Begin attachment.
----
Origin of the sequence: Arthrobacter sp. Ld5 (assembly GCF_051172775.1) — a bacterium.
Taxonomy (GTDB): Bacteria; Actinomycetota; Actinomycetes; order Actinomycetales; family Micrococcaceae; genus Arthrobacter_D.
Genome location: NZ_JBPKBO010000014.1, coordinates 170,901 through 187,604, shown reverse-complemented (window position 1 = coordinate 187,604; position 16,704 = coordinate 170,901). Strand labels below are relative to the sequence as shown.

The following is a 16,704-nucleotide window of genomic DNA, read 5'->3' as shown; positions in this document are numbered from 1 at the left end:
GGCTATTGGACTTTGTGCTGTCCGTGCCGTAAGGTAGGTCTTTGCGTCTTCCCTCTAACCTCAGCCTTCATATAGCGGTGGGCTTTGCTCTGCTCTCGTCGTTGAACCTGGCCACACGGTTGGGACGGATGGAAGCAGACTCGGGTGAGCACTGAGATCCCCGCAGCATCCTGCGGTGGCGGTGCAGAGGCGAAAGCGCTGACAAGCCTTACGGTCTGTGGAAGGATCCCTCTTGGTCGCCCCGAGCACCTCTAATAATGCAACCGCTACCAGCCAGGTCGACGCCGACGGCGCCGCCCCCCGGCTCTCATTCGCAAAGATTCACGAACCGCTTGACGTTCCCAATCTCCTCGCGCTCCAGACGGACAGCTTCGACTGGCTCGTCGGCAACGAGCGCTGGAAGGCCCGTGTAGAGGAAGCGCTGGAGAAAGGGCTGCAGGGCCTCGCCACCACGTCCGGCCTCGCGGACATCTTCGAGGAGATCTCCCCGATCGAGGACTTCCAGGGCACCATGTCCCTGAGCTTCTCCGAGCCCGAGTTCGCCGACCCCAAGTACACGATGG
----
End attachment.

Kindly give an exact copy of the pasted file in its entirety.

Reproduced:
Origin of the sequence: Arthrobacter sp. Ld5 (assembly GCF_051172775.1) — a bacterium.
Taxonomy (GTDB): Bacteria; Actinomycetota; Actinomycetes; order Actinomycetales; family Micrococcaceae; genus Arthrobacter_D.
Genome location: NZ_JBPKBO010000014.1, coordinates 170,901 through 187,604, shown reverse-complemented (window position 1 = coordinate 187,604; position 16,704 = coordinate 170,901). Strand labels below are relative to the sequence as shown.

The following is a 16,704-nucleotide window of genomic DNA, read 5'->3' as shown; positions in this document are numbered from 1 at the left end:
GGCTATTGGACTTTGTGCTGTCCGTGCCGTAAGGTAGGTCTTTGCGTCTTCCCTCTAACCTCAGCCTTCATATAGCGGTGGGCTTTGCTCTGCTCTCGTCGTTGAACCTGGCCACACGGTTGGGACGGATGGAAGCAGACTCGGGTGAGCACTGAGATCCCCGCAGCATCCTGCGGTGGCGGTGCAGAGGCGAAAGCGCTGACAAGCCTTACGGTCTGTGGAAGGATCCCTCTTGGTCGCCCCGAGCACCTCTAATAATGCAACCGCTACCAGCCAGGTCGACGCCGACGGCGCCGCCCCCCGGCTCTCATTCGCAAAGATTCACGAACCGCTTGACGTTCCCAATCTCCTCGCGCTCCAGACGGACAGCTTCGACTGGCTCGTCGGCAACGAGCGCTGGAAGGCCCGTGTAGAGGAAGCGCTGGAGAAAGGGCTGCAGGGCCTCGCCACCACGTCCGGCCTCGCGGACATCTTCGAGGAGATCTCCCCGATCGAGGACTTCCAGGGCACCATGTCCCTGAGCTTCTCCGAGCCCGAGTTCGCCGACCCCAAGTACACGATGG